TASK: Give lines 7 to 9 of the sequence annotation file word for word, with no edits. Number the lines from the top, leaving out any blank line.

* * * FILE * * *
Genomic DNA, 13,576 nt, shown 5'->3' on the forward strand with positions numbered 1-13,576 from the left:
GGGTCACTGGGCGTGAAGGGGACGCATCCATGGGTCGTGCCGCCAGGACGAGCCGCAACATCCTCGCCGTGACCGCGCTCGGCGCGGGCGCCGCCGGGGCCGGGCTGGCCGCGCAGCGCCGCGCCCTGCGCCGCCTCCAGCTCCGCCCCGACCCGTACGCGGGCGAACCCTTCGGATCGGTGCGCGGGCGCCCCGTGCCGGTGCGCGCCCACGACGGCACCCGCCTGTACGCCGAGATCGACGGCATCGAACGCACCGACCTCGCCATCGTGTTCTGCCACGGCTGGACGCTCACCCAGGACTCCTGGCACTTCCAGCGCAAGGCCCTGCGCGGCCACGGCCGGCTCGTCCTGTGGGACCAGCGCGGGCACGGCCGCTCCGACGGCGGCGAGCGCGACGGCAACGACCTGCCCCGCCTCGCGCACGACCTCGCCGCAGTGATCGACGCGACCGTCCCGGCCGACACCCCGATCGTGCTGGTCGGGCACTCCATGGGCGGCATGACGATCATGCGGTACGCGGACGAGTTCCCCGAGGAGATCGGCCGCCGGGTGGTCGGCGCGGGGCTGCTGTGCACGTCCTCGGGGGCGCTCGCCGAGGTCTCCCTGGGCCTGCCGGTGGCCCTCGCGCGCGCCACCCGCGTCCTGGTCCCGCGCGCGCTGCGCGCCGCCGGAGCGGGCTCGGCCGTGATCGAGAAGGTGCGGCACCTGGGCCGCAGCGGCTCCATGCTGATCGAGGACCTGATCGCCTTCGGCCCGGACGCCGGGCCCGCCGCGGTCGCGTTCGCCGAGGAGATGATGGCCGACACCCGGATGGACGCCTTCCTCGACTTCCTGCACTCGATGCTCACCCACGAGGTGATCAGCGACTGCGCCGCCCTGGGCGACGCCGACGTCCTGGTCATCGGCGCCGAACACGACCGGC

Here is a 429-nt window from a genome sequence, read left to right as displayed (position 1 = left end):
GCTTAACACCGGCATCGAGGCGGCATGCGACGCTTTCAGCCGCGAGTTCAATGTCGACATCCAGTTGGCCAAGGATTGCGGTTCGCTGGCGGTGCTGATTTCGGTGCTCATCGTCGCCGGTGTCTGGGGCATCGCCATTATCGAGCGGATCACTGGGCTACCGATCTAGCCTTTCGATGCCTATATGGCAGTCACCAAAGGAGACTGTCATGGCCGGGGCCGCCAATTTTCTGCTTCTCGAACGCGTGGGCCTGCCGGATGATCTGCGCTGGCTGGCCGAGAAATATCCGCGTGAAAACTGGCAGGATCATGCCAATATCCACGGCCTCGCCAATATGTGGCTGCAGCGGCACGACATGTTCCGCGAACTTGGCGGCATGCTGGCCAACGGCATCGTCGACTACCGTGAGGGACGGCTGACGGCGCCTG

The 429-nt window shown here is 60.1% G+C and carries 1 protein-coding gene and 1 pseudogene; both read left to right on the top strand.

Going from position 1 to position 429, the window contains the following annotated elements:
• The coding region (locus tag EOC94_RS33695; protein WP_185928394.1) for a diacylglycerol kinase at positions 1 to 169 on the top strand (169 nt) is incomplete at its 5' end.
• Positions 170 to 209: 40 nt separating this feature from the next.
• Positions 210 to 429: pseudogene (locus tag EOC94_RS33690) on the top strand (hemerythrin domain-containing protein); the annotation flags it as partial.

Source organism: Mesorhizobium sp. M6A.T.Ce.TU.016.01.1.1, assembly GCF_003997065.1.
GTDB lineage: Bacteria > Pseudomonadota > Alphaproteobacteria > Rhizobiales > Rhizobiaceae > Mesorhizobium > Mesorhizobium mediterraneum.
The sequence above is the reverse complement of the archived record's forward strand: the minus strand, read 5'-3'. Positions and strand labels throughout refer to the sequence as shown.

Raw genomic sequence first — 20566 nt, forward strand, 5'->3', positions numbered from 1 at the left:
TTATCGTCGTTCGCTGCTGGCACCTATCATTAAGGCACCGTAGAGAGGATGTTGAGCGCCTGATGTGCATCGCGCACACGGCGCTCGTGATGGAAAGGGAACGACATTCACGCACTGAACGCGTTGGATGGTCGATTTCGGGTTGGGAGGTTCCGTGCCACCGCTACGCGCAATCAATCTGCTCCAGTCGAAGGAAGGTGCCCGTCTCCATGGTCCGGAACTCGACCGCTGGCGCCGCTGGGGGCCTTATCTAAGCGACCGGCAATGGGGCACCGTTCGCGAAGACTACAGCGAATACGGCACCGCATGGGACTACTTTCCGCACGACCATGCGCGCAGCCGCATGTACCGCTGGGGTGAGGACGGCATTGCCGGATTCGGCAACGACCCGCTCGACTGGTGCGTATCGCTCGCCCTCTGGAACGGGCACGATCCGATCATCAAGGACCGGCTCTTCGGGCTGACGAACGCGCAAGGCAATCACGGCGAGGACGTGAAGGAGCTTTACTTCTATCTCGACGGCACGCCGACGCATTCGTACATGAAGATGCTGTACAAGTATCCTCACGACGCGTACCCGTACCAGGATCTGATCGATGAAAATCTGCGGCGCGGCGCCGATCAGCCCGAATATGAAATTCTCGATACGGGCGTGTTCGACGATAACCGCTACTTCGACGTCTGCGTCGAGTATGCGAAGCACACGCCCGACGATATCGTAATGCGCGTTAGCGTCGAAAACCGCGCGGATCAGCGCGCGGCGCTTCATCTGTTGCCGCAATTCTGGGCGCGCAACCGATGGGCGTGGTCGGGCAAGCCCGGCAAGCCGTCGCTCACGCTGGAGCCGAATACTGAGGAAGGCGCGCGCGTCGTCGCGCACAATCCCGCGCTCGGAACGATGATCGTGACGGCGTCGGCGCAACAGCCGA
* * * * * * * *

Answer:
• The coding region (locus tag EOC94_RS33695; protein WP_185928394.1) for a diacylglycerol kinase at positions 1 to 169 on the top strand (169 nt) is incomplete at its 5' end.
• Positions 170 to 209: 40 nt separating this feature from the next.
• Positions 210 to 429: pseudogene (locus tag EOC94_RS33690) on the top strand (hemerythrin domain-containing protein); the annotation flags it as partial.